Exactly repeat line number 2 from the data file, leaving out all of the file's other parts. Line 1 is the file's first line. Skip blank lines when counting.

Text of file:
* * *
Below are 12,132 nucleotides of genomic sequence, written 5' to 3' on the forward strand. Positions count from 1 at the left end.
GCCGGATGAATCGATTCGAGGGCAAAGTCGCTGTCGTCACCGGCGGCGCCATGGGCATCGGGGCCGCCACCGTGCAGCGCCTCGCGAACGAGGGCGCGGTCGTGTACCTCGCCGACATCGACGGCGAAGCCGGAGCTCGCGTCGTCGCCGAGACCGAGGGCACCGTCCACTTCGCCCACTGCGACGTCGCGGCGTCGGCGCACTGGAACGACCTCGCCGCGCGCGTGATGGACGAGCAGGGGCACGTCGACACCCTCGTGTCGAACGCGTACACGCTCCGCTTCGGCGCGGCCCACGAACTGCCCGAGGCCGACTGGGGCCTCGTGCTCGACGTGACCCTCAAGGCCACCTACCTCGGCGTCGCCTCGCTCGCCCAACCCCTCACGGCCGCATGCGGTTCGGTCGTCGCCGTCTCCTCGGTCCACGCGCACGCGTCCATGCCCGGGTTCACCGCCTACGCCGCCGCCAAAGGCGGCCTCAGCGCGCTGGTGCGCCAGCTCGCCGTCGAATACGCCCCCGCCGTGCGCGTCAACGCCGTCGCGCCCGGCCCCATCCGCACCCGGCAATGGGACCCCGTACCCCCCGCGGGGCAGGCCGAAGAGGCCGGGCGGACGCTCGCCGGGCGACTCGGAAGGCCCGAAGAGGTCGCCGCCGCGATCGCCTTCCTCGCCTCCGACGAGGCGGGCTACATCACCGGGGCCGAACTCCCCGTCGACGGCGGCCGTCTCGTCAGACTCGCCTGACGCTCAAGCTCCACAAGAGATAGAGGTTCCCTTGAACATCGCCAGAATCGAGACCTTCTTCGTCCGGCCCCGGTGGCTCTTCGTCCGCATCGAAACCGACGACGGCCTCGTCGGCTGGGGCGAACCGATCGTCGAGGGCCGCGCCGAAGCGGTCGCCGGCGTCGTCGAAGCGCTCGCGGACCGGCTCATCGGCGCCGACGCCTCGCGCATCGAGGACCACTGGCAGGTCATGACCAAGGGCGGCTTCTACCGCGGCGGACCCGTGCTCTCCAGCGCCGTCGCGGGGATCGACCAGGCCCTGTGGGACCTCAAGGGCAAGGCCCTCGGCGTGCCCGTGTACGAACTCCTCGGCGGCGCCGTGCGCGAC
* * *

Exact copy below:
GCCGGATGAATCGATTCGAGGGCAAAGTCGCTGTCGTCACCGGCGGCGCCATGGGCATCGGGGCCGCCACCGTGCAGCGCCTCGCGAACGAGGGCGCGGTCGTGTACCTCGCCGACATCGACGGCGAAGCCGGAGCTCGCGTCGTCGCCGAGACCGAGGGCACCGTCCACTTCGCCCACTGCGACGTCGCGGCGTCGGCGCACTGGAACGACCTCGCCGCGCGCGTGATGGACGAGCAGGGGCACGTCGACACCCTCGTGTCGAACGCGTACACGCTCCGCTTCGGCGCGGCCCACGAACTGCCCGAGGCCGACTGGGGCCTCGTGCTCGACGTGACCCTCAAGGCCACCTACCTCGGCGTCGCCTCGCTCGCCCAACCCCTCACGGCCGCATGCGGTTCGGTCGTCGCCGTCTCCTCGGTCCACGCGCACGCGTCCATGCCCGGGTTCACCGCCTACGCCGCCGCCAAAGGCGGCCTCAGCGCGCTGGTGCGCCAGCTCGCCGTCGAATACGCCCCCGCCGTGCGCGTCAACGCCGTCGCGCCCGGCCCCATCCGCACCCGGCAATGGGACCCCGTACCCCCCGCGGGGCAGGCCGAAGAGGCCGGGCGGACGCTCGCCGGGCGACTCGGAAGGCCCGAAGAGGTCGCCGCCGCGATCGCCTTCCTCGCCTCCGACGAGGCGGGCTACATCACCGGGGCCGAACTCCCCGTCGACGGCGGCCGTCTCGTCAGACTCGCCTGACGCTCAAGCTCCACAAGAGATAGAGGTTCCCTTGAACATCGCCAGAATCGAGACCTTCTTCGTCCGGCCCCGGTGGCTCTTCGTCCGCATCGAAACCGACGACGGCCTCGTCGGCTGGGGCGAACCGATCGTCGAGGGCCGCGCCGAAGCGGTCGCCGGCGTCGTCGAAGCGCTCGCGGACCGGCTCATCGGCGCCGACGCCTCGCGCATCGAGGACCACTGGCAGGTCATGACCAAGGGCGGCTTCTACCGCGGCGGACCCGTGCTCTCCAGCGCCGTCGCGGGGATCGACCAGGCCCTGTGGGACCTCAAGGGCAAGGCCCTCGGCGTGCCCGTGTACGAACTCCTCGGCGGCGCCGTGCGCGAC